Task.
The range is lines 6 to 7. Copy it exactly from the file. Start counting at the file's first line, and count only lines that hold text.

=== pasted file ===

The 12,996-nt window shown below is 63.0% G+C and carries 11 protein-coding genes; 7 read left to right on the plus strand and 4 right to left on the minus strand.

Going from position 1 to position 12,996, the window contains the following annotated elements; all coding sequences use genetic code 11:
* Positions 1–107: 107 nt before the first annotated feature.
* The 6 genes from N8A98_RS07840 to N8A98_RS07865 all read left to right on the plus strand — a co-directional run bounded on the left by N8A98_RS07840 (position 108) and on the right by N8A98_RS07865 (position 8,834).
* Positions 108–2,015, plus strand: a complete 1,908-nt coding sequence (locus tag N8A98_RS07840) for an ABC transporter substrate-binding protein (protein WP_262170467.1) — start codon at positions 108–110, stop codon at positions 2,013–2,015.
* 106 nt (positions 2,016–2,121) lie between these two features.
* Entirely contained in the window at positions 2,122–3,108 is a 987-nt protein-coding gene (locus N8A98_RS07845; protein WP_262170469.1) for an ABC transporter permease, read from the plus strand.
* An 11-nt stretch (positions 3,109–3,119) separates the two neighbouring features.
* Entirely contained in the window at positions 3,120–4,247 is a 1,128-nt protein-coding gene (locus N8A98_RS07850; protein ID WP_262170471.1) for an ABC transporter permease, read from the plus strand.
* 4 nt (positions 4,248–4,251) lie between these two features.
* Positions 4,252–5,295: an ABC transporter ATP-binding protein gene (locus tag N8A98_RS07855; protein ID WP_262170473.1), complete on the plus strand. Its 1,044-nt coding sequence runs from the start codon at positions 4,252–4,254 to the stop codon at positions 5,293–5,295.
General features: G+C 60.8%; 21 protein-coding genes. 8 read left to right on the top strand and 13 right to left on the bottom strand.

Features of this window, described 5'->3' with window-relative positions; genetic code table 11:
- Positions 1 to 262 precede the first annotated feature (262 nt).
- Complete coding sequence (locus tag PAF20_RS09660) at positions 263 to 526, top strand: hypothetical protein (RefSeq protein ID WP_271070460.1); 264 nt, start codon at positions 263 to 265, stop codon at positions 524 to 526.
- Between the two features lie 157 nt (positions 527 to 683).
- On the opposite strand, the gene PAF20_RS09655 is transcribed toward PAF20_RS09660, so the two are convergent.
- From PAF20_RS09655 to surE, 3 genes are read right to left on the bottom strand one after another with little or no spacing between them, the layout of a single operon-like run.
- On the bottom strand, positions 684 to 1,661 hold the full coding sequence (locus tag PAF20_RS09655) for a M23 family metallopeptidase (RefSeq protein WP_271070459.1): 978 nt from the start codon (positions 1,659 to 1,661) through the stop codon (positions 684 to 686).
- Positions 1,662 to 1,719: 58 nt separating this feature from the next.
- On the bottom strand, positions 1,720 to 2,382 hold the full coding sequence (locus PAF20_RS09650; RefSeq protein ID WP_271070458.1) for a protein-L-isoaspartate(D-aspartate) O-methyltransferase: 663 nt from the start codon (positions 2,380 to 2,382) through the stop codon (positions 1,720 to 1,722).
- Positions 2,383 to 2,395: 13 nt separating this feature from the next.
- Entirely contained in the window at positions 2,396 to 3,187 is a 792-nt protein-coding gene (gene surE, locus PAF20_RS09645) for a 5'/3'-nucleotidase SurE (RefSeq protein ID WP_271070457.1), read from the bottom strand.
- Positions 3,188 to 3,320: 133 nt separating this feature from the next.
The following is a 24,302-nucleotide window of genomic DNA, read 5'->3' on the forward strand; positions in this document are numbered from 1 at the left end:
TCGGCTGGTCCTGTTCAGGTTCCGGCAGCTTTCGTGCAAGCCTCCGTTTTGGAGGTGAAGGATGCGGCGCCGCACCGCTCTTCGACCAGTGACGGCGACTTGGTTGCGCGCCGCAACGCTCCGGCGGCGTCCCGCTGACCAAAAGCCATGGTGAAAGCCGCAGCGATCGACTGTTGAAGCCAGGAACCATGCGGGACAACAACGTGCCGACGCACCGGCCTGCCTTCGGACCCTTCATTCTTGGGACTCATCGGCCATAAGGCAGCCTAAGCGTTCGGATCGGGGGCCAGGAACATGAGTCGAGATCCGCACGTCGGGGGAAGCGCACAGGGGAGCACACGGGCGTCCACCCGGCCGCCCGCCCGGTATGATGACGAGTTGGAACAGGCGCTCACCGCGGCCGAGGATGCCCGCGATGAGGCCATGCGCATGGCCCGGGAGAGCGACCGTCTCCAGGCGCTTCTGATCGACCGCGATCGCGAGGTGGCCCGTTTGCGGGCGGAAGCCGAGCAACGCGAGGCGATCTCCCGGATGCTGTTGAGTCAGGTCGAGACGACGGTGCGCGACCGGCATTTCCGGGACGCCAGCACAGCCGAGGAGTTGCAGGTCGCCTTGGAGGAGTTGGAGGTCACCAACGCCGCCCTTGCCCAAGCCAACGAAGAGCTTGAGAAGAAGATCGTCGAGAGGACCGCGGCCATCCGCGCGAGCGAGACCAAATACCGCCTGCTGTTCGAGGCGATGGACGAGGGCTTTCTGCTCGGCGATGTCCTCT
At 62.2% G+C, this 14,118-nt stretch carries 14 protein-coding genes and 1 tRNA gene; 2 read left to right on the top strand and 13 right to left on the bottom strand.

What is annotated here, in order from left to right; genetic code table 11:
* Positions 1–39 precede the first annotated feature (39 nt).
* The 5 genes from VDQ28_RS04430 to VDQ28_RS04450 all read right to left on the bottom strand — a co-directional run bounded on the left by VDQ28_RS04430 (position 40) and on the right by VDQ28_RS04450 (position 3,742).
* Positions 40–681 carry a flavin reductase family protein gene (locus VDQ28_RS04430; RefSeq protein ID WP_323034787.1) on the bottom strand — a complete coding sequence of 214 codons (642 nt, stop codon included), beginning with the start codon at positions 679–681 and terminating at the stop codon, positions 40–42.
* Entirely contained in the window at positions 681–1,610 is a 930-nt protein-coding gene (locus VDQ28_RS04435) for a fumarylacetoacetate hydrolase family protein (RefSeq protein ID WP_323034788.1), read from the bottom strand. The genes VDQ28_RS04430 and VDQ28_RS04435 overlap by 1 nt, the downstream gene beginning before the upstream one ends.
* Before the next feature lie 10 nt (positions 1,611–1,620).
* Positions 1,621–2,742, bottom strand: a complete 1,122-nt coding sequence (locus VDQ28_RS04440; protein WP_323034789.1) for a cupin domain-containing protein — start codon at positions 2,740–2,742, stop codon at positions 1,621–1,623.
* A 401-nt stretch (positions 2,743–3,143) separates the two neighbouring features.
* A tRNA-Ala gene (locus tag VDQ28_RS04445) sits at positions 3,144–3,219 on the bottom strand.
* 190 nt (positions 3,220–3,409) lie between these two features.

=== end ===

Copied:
* 106 nt (positions 2,016–2,121) lie between these two features.
* Entirely contained in the window at positions 2,122–3,108 is a 987-nt protein-coding gene (locus N8A98_RS07845; protein WP_262170469.1) for an ABC transporter permease, read from the plus strand.